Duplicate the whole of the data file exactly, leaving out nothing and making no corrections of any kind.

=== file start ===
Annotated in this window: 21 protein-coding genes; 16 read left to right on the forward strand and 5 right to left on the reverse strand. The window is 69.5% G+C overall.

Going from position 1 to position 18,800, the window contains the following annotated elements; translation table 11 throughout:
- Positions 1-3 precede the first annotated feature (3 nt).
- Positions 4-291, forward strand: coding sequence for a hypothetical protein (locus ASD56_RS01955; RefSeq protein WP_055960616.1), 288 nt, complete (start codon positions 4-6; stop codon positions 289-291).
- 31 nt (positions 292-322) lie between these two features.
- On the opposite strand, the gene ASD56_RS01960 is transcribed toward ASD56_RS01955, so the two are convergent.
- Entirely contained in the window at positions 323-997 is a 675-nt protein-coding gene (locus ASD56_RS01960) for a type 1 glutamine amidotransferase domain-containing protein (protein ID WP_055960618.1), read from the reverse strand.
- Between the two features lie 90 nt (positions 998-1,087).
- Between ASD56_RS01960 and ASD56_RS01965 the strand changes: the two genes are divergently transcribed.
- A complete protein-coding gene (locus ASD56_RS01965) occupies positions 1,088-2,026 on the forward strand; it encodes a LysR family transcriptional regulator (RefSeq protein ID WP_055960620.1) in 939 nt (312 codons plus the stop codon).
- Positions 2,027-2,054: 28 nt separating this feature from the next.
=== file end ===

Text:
Annotated in this window: 21 protein-coding genes; 16 read left to right on the forward strand and 5 right to left on the reverse strand. The window is 69.5% G+C overall.

Going from position 1 to position 18,800, the window contains the following annotated elements; translation table 11 throughout:
- Positions 1-3 precede the first annotated feature (3 nt).
- Positions 4-291, forward strand: coding sequence for a hypothetical protein (locus ASD56_RS01955; RefSeq protein WP_055960616.1), 288 nt, complete (start codon positions 4-6; stop codon positions 289-291).
- 31 nt (positions 292-322) lie between these two features.
- On the opposite strand, the gene ASD56_RS01960 is transcribed toward ASD56_RS01955, so the two are convergent.
- Entirely contained in the window at positions 323-997 is a 675-nt protein-coding gene (locus ASD56_RS01960) for a type 1 glutamine amidotransferase domain-containing protein (protein ID WP_055960618.1), read from the reverse strand.
- Between the two features lie 90 nt (positions 998-1,087).
- Between ASD56_RS01960 and ASD56_RS01965 the strand changes: the two genes are divergently transcribed.
- A complete protein-coding gene (locus ASD56_RS01965) occupies positions 1,088-2,026 on the forward strand; it encodes a LysR family transcriptional regulator (RefSeq protein ID WP_055960620.1) in 939 nt (312 codons plus the stop codon).
- Positions 2,027-2,054: 28 nt separating this feature from the next.